From Susan Hopkins' music collection: "The Lass O'Gowrie, A Favorite Scotch Melody as Sung by Mr. Dempster. Arranged for the Piano Forte. Published by F.D. Benteen, Baltimore. W.T. Mayo, New Orleans." Mr. Dempster was a celebrated vocalist in the 1830s and 1840s. This was published around 1832. For a history of the poem, visit Lass O'Gowrie pub.
To listen to the tune: Lass o'Gowrie
Also interesting is a C-SPAN program, Music of the 1830s. I only intended to watch a few minutes, but wound up watching the entire program. From the description: "Mr. Lynch, musicians, and scholars talked about the popular music in the 1830s in the U.S. and its role in social functions. This program focused particularly on Appalachian music. Several songs from the period were also performed." Alexis de Tocqueville features in the program.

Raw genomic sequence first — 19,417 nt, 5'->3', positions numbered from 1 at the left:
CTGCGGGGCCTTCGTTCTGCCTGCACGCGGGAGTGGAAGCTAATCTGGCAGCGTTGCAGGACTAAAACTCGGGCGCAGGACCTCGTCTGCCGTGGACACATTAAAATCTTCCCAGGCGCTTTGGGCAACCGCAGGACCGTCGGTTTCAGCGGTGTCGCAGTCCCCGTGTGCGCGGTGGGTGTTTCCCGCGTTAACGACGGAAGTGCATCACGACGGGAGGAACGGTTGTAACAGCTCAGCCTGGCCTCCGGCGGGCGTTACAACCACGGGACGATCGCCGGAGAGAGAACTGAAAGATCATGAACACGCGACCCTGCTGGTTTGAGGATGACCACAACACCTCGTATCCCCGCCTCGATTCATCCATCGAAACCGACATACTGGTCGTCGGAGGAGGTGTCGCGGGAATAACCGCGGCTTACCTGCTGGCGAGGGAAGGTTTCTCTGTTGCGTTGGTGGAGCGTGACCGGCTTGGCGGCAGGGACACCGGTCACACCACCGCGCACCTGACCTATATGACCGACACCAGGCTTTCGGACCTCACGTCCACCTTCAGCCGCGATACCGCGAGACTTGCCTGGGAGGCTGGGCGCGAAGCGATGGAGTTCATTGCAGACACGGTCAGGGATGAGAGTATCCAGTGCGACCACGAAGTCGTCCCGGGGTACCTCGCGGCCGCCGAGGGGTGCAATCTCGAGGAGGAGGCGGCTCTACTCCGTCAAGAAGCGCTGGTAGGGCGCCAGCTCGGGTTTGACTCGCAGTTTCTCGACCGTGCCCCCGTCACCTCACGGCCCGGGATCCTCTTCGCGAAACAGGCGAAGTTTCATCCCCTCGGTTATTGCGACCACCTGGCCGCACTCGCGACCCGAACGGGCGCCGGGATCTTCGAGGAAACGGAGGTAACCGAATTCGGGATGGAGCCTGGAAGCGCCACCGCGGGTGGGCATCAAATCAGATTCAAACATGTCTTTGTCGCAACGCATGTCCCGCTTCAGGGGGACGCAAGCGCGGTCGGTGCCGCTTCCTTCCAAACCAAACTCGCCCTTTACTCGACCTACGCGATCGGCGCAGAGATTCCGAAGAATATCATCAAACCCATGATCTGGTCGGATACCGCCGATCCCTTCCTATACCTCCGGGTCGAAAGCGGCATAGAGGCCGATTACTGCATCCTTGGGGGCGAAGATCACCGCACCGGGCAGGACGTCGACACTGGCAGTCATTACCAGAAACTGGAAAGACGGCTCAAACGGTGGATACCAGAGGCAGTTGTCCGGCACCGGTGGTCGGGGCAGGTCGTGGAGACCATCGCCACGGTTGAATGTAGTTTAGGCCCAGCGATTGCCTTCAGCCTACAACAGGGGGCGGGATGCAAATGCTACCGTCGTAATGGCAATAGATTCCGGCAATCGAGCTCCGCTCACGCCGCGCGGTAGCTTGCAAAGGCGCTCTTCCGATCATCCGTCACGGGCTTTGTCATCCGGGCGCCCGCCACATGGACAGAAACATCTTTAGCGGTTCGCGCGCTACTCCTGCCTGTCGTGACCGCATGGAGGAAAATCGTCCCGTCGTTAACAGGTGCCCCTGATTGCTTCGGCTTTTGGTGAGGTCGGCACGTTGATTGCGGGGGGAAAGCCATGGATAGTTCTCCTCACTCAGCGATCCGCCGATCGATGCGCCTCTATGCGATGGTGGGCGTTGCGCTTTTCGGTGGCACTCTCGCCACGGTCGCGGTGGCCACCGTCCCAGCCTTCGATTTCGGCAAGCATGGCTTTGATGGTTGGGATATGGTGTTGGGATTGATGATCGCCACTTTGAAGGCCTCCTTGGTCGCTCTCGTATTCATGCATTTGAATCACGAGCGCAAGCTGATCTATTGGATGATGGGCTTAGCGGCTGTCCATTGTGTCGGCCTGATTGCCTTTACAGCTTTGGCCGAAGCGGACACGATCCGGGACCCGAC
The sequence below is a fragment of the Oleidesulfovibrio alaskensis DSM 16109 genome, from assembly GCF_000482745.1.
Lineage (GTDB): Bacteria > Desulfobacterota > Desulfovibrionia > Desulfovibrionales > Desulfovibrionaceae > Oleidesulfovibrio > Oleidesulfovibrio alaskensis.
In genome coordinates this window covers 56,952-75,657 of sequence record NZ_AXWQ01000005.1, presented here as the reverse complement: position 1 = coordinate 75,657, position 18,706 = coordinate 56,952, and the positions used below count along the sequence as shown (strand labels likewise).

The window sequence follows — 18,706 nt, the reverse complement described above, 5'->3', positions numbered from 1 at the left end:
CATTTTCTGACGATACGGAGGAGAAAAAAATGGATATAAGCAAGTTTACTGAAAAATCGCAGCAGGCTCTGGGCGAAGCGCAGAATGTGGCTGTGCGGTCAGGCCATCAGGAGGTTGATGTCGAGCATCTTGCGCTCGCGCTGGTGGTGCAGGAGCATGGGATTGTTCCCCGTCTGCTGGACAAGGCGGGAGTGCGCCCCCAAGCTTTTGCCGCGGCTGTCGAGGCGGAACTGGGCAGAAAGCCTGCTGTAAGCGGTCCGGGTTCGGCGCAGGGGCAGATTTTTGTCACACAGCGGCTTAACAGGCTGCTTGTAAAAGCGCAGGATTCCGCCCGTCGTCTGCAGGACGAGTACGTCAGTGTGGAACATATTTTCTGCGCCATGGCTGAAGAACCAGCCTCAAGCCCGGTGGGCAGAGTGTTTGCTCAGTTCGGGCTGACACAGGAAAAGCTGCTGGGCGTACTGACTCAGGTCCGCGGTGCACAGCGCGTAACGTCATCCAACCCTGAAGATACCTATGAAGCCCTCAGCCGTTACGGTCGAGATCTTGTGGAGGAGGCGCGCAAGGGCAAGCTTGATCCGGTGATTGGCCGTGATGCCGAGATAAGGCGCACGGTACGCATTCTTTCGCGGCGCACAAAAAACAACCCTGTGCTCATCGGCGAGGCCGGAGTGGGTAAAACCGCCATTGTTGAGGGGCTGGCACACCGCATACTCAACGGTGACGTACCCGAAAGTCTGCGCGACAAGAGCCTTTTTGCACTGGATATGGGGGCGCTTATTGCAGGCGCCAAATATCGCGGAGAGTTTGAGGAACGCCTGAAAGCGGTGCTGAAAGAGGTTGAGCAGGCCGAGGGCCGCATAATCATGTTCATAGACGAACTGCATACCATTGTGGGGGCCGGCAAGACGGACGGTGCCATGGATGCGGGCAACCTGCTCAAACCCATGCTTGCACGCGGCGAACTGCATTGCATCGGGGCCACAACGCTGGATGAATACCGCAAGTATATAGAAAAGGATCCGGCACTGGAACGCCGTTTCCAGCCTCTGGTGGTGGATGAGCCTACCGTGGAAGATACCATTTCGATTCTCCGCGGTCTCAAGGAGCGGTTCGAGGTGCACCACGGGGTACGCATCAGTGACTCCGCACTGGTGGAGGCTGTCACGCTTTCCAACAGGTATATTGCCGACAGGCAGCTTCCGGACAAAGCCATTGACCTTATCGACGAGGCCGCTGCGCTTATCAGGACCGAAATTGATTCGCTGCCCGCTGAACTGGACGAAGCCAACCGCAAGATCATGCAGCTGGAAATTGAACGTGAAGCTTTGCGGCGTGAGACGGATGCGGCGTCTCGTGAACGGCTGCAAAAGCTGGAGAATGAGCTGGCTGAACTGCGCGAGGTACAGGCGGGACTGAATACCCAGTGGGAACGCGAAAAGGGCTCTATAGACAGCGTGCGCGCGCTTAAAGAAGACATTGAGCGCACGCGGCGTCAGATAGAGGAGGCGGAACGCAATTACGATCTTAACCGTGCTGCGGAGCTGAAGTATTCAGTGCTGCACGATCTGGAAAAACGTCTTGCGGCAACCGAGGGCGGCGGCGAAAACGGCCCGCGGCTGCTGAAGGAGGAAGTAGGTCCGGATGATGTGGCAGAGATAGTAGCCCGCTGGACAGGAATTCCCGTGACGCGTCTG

The Lass O'Gowrie
'Twas on a summer's afternoon,
A wee before the sun gaed down,
My Lassie wi' a braw new gown
Came o'er the hill to Gowrie,
The rosebud ring'd wi' morning show'rs
Bloom'd fresh within the sunnie bow'rs,
But my Lassie was the fairest flow'r
That ever bloom'd in Gowrie.
I had naw thought to do her wrant,
But round her waist my arms I flang,
And said my Lassie will ye gang
To view the Carse o'Gowrie;
I'll tak' ye to my Father's ha;
In yon green field beside the shaw,
And mak' ye lady o' them a';
The brawest wife in Gowrie.
Saft kisses on her lips I laid,
Sweet blushes on her cheeks soon spread,
She whisper'd modestly and said
"I'll gang wi' ye to Gowrie!"
The auld folks soon gaed their consent,
And to Mess John we quickly went,
Wha tied us to our heart's content,
And how she's Lady Gowrie.